This Week 2 matchup was … tough to watch, to say the least. The best offensive and defensive series came immediately to start the game.
In the first offensive series, the Bears started with an 11-play drive. It was shaping up to get the Bears some points. The Bears common theme was to overcome second and very long situations. After a Jordan Howard run up the middle to start the drive, they lost two yards, and the Bears were looking at a second-and-12. On that play, Mike Glennon found Kendall Wright on an underneath route to pick up seven yards. That put the Bears at third-and-5, in which they executed on a pass to Tarik Cohen.
Similarly, on the eighth play of the drive, the Bears were on the Tampa Bay 40-yard line. Again, a Howard run up the middle goes backwards, except this time for a three-yard loss. Facing a second-and-13 now, Glennon found Cohen to his left and picked up eight yards to get the Bears to a third-and-5 again. On that third down, Glennon was able to hit Zach Miller over the middle for a twelve yard gain.
Unfortunately, on the next play, Glennon threw a questionable pass to Dion Sims that was intercepted by Kwon Alexander to end the drive.
The Offensive Big Picture
Brandon, how can the best Bears’ offensive series be one that ends with an interception? Well, this series had the pace similar to what Bears had against the Falcons. A pace that included some urgency. Here’s what Glennon said in the press conference after the game about that interception,
It was kind of a quick gain concept that we run a good amount, and Kwon just broke on the play.”
Having that sense of urgency on the first drive of the game can be a positive if points can be put on the board. Scoring on the first drive can put pressure on the opposing offense to respond. That is what the Buccaneers did with their first drive. They put up three points right away, forcing the Bears to respond. The Bears were on pace to respond, they overcame a couple of negative plays and had a little urgency to score on the first drive. Unfortunately, it did not end with points. However, the concept is correct. The execution needs to improve moving forward.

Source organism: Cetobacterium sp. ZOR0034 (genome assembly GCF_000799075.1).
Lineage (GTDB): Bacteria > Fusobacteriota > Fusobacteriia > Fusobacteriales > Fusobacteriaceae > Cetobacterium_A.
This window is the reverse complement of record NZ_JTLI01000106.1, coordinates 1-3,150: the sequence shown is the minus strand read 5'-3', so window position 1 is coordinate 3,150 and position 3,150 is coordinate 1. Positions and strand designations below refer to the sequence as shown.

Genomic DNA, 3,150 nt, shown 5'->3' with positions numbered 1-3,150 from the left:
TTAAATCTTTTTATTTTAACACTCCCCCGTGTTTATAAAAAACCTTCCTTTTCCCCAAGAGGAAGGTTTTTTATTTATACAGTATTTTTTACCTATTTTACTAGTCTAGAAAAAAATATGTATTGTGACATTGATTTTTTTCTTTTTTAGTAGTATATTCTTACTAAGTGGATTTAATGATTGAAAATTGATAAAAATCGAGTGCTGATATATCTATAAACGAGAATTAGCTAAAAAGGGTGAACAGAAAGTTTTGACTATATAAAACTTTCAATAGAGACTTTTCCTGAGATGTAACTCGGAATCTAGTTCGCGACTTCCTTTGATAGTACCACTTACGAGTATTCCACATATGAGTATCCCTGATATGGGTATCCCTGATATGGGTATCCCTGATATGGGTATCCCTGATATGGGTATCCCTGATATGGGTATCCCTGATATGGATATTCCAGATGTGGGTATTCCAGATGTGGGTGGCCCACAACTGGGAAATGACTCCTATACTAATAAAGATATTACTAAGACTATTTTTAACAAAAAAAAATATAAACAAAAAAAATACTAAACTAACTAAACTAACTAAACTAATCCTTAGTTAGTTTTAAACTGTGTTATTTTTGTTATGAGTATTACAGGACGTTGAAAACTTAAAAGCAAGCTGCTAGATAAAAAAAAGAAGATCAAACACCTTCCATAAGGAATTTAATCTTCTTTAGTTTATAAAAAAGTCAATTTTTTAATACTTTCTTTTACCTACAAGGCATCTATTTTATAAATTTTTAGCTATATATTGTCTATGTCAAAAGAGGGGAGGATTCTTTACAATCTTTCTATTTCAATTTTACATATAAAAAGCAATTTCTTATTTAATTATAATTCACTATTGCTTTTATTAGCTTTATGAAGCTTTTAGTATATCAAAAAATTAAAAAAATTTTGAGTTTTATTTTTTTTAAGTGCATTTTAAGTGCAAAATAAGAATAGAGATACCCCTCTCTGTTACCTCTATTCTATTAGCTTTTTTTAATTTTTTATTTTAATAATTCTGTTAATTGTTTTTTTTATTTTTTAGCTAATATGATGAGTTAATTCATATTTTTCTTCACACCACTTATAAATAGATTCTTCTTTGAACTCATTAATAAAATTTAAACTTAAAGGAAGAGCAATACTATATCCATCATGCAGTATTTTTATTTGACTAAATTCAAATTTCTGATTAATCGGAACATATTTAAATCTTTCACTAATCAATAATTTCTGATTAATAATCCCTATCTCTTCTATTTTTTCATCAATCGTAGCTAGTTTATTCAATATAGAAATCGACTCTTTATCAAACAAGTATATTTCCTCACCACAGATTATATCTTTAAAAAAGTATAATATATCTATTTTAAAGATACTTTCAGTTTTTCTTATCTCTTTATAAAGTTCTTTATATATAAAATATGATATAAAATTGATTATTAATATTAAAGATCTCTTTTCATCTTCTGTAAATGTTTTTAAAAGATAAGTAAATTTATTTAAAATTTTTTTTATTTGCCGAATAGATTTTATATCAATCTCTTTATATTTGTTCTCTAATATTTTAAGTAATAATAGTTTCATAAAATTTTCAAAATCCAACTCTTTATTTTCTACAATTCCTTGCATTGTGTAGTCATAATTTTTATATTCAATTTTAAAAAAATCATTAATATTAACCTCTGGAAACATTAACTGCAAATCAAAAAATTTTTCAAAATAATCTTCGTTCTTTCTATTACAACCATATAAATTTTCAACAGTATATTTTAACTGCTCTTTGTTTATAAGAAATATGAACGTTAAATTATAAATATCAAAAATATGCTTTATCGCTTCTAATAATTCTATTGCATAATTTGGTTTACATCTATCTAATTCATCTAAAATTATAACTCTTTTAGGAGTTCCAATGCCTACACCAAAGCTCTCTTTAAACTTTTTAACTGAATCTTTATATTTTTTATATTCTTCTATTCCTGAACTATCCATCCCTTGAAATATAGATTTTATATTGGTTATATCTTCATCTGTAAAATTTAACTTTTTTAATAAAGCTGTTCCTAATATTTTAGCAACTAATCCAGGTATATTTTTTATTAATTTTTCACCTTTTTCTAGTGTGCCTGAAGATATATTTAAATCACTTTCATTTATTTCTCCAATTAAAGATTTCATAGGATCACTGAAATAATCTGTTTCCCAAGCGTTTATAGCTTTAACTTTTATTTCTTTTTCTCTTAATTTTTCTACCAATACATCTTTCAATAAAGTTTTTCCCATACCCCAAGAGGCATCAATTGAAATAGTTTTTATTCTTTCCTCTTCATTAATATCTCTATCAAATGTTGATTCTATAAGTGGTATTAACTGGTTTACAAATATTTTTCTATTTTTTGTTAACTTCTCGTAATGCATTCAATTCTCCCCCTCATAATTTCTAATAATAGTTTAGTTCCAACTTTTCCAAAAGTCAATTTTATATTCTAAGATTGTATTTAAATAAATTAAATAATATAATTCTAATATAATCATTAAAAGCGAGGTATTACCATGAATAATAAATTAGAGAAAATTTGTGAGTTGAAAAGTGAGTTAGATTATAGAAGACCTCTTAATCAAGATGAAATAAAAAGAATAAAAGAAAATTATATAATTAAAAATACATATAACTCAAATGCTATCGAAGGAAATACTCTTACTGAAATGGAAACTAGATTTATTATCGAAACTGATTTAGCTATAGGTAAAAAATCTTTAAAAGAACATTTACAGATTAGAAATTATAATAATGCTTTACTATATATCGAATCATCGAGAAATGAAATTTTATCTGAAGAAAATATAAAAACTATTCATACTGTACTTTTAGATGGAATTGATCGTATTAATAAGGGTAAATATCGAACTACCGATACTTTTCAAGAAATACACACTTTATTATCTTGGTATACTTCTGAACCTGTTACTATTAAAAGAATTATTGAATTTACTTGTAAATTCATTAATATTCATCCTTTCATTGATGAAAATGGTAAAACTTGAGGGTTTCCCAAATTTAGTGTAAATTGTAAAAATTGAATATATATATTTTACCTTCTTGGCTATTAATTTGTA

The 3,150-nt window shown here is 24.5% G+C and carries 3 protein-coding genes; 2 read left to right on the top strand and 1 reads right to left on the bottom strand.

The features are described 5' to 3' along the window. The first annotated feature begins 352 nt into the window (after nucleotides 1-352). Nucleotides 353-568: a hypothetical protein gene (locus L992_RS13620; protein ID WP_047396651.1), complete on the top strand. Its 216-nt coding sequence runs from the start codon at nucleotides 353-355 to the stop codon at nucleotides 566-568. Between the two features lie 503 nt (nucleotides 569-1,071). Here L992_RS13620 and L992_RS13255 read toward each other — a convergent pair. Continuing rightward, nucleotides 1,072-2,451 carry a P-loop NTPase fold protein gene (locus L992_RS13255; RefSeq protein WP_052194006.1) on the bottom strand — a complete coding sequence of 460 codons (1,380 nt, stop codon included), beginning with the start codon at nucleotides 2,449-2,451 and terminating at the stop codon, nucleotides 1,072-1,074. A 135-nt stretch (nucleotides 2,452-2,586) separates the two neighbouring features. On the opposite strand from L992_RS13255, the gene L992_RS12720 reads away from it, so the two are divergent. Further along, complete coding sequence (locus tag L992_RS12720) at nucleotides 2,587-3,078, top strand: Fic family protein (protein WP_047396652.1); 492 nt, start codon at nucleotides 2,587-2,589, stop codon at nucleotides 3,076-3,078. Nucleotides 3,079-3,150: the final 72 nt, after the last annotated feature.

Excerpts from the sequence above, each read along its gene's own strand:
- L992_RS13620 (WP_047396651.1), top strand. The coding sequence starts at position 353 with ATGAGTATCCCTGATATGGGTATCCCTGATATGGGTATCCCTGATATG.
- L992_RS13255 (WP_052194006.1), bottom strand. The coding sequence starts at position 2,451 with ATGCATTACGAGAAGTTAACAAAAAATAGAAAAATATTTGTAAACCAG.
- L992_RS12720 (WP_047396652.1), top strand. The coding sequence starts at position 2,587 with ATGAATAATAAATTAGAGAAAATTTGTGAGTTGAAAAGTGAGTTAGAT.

Following that interception, how would the defense respond? The Bears’ defensive unit was facing adversity as the Buccaneers now had an extra possession.
The Bears’ defense forced a three and out. Jacquizz Rodgers picked up a yard on the first play with a run to the left. Then Jameis Winston found DeSean Jackson late but still picked up eight yards. On that play, Bryce Callahan jumped the route and nearly got his hands on the pass. Then on a third-and-1, Charles Sims ran up the middle and barely got back to the sticks. On third down, Akiem Hicks and Eddie Jackson broke through the line of scrimmage and stopped the run before it got going. Thus, forcing the three and out.
The Defensive Big Picture
That defensive series was important because at the time, it was still only a 3-0 game. Keeping the Buccaneers out of the end zone after a turnover established that the defense was not going to let the powerful Bucs offense walk all over them.
The next couple of defensive series were tough for the Bears to overcome. The next series started at the Bears 13-yard line, then the following series started at the Bears 35-yard line. Putting the defense in a situation with their backs against the wall right away is a tough task to handle. Let alone, twice in a row.
Being able to keep the opposing offense at bay after a turnover can keep the momentum of the game in the balance. That was evident after the misplayed punt by Cohen.
A. A special teams turnover created a big momentum swing.
B. The Buccaneers scored on the first play following that fumble, creating a bigger momentum swing.
That sequence of events turned the tide of the game. The momentum went from balanced, to feeling like the Bears were entirely out of the game. Overall, having a defense that limits the opposing offenses after a turnover is going to be crucial for the remainder of the season.